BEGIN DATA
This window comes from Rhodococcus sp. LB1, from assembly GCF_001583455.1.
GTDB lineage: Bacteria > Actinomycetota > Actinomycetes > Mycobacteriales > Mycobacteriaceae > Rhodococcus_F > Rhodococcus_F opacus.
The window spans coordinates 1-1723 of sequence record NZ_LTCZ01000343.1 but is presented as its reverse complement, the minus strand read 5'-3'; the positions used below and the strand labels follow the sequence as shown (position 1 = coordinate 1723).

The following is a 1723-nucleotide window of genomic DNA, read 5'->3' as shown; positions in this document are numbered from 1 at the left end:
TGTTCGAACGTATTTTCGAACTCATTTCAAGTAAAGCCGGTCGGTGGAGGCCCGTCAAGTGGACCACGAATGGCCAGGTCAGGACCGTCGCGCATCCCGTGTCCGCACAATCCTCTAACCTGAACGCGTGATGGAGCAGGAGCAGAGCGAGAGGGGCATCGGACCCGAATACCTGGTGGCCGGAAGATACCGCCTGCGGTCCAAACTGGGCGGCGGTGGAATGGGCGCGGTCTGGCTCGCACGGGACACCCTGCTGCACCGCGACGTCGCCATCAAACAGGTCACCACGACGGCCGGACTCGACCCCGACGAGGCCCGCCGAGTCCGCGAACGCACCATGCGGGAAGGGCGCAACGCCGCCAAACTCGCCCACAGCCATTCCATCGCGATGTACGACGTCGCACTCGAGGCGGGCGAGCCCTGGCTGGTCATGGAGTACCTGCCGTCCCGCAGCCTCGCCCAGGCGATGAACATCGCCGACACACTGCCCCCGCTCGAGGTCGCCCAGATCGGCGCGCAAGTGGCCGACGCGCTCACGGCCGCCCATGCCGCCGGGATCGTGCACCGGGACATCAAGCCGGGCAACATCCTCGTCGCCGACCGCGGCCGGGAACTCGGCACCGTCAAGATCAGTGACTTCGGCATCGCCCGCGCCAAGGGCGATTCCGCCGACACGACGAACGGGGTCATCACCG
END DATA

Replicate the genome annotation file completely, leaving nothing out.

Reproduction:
This window comes from Rhodococcus sp. LB1, from assembly GCF_001583455.1.
GTDB lineage: Bacteria > Actinomycetota > Actinomycetes > Mycobacteriales > Mycobacteriaceae > Rhodococcus_F > Rhodococcus_F opacus.
The window spans coordinates 1-1723 of sequence record NZ_LTCZ01000343.1 but is presented as its reverse complement, the minus strand read 5'-3'; the positions used below and the strand labels follow the sequence as shown (position 1 = coordinate 1723).

The following is a 1723-nucleotide window of genomic DNA, read 5'->3' as shown; positions in this document are numbered from 1 at the left end:
TGTTCGAACGTATTTTCGAACTCATTTCAAGTAAAGCCGGTCGGTGGAGGCCCGTCAAGTGGACCACGAATGGCCAGGTCAGGACCGTCGCGCATCCCGTGTCCGCACAATCCTCTAACCTGAACGCGTGATGGAGCAGGAGCAGAGCGAGAGGGGCATCGGACCCGAATACCTGGTGGCCGGAAGATACCGCCTGCGGTCCAAACTGGGCGGCGGTGGAATGGGCGCGGTCTGGCTCGCACGGGACACCCTGCTGCACCGCGACGTCGCCATCAAACAGGTCACCACGACGGCCGGACTCGACCCCGACGAGGCCCGCCGAGTCCGCGAACGCACCATGCGGGAAGGGCGCAACGCCGCCAAACTCGCCCACAGCCATTCCATCGCGATGTACGACGTCGCACTCGAGGCGGGCGAGCCCTGGCTGGTCATGGAGTACCTGCCGTCCCGCAGCCTCGCCCAGGCGATGAACATCGCCGACACACTGCCCCCGCTCGAGGTCGCCCAGATCGGCGCGCAAGTGGCCGACGCGCTCACGGCCGCCCATGCCGCCGGGATCGTGCACCGGGACATCAAGCCGGGCAACATCCTCGTCGCCGACCGCGGCCGGGAACTCGGCACCGTCAAGATCAGTGACTTCGGCATCGCCCGCGCCAAGGGCGATTCCGCCGACACGACGAACGGGGTCATCACCG